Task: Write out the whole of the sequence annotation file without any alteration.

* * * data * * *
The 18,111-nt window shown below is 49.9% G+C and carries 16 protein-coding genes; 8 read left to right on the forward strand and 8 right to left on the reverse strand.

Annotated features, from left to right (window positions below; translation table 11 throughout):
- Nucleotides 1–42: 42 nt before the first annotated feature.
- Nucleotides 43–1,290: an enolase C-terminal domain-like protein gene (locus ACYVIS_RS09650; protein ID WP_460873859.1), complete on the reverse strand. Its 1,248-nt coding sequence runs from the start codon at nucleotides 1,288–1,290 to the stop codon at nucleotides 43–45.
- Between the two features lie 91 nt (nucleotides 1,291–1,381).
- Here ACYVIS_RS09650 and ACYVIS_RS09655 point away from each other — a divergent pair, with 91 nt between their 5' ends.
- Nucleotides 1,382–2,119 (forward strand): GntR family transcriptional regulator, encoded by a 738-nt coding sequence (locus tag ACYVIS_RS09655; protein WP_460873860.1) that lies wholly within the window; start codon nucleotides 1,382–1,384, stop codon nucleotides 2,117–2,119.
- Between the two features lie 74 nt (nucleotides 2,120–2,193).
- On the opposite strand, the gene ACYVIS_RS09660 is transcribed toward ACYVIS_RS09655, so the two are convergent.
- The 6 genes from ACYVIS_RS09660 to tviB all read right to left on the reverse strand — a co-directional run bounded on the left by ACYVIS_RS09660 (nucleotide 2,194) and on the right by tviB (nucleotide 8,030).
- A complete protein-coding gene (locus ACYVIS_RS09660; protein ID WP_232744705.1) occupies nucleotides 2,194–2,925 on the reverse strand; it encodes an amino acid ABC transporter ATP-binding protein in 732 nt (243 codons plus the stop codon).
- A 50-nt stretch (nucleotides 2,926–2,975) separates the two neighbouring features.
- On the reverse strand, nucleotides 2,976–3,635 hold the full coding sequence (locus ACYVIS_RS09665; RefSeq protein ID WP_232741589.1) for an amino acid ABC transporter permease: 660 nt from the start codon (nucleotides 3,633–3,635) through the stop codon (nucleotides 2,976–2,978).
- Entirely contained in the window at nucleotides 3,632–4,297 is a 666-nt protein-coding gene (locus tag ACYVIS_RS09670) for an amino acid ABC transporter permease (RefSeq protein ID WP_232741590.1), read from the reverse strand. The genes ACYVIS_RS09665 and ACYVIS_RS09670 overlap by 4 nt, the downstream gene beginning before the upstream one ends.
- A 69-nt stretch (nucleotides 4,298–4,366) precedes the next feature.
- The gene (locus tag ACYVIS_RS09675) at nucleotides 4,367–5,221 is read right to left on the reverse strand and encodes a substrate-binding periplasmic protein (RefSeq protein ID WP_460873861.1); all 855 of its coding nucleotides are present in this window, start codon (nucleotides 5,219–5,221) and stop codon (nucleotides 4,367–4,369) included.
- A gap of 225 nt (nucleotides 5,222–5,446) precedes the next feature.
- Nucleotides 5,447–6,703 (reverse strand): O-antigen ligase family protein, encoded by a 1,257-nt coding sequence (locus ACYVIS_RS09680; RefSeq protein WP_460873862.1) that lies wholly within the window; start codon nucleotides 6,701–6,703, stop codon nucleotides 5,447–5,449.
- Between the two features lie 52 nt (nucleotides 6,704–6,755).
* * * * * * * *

The 18,111-nt window shown below is 49.9% G+C and carries 16 protein-coding genes; 8 read left to right on the forward strand and 8 right to left on the reverse strand.

Annotated features, from left to right (window positions below; translation table 11 throughout):
- Nucleotides 1–42: 42 nt before the first annotated feature.
- Nucleotides 43–1,290: an enolase C-terminal domain-like protein gene (locus ACYVIS_RS09650; protein ID WP_460873859.1), complete on the reverse strand. Its 1,248-nt coding sequence runs from the start codon at nucleotides 1,288–1,290 to the stop codon at nucleotides 43–45.
- Between the two features lie 91 nt (nucleotides 1,291–1,381).
- Here ACYVIS_RS09650 and ACYVIS_RS09655 point away from each other — a divergent pair, with 91 nt between their 5' ends.
- Nucleotides 1,382–2,119 (forward strand): GntR family transcriptional regulator, encoded by a 738-nt coding sequence (locus tag ACYVIS_RS09655; protein WP_460873860.1) that lies wholly within the window; start codon nucleotides 1,382–1,384, stop codon nucleotides 2,117–2,119.
- Between the two features lie 74 nt (nucleotides 2,120–2,193).
- On the opposite strand, the gene ACYVIS_RS09660 is transcribed toward ACYVIS_RS09655, so the two are convergent.
- The 6 genes from ACYVIS_RS09660 to tviB all read right to left on the reverse strand — a co-directional run bounded on the left by ACYVIS_RS09660 (nucleotide 2,194) and on the right by tviB (nucleotide 8,030).
- A complete protein-coding gene (locus ACYVIS_RS09660; protein ID WP_232744705.1) occupies nucleotides 2,194–2,925 on the reverse strand; it encodes an amino acid ABC transporter ATP-binding protein in 732 nt (243 codons plus the stop codon).
- A 50-nt stretch (nucleotides 2,926–2,975) separates the two neighbouring features.
- On the reverse strand, nucleotides 2,976–3,635 hold the full coding sequence (locus ACYVIS_RS09665; RefSeq protein ID WP_232741589.1) for an amino acid ABC transporter permease: 660 nt from the start codon (nucleotides 3,633–3,635) through the stop codon (nucleotides 2,976–2,978).
- Entirely contained in the window at nucleotides 3,632–4,297 is a 666-nt protein-coding gene (locus tag ACYVIS_RS09670) for an amino acid ABC transporter permease (RefSeq protein ID WP_232741590.1), read from the reverse strand. The genes ACYVIS_RS09665 and ACYVIS_RS09670 overlap by 4 nt, the downstream gene beginning before the upstream one ends.
- A 69-nt stretch (nucleotides 4,298–4,366) precedes the next feature.
- The gene (locus tag ACYVIS_RS09675) at nucleotides 4,367–5,221 is read right to left on the reverse strand and encodes a substrate-binding periplasmic protein (RefSeq protein ID WP_460873861.1); all 855 of its coding nucleotides are present in this window, start codon (nucleotides 5,219–5,221) and stop codon (nucleotides 4,367–4,369) included.
- A gap of 225 nt (nucleotides 5,222–5,446) precedes the next feature.
- Nucleotides 5,447–6,703 (reverse strand): O-antigen ligase family protein, encoded by a 1,257-nt coding sequence (locus ACYVIS_RS09680; RefSeq protein WP_460873862.1) that lies wholly within the window; start codon nucleotides 6,701–6,703, stop codon nucleotides 5,447–5,449.
- Between the two features lie 52 nt (nucleotides 6,704–6,755).